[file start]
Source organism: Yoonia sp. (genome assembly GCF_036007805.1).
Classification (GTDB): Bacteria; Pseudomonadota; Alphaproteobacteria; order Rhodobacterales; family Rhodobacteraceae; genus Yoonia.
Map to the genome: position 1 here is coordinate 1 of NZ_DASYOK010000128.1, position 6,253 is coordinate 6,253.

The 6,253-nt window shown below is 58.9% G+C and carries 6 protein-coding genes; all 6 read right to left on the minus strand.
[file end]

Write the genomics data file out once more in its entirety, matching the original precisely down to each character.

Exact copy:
Source organism: Yoonia sp. (genome assembly GCF_036007805.1).
Classification (GTDB): Bacteria; Pseudomonadota; Alphaproteobacteria; order Rhodobacterales; family Rhodobacteraceae; genus Yoonia.
Map to the genome: position 1 here is coordinate 1 of NZ_DASYOK010000128.1, position 6,253 is coordinate 6,253.

The 6,253-nt window shown below is 58.9% G+C and carries 6 protein-coding genes; all 6 read right to left on the minus strand.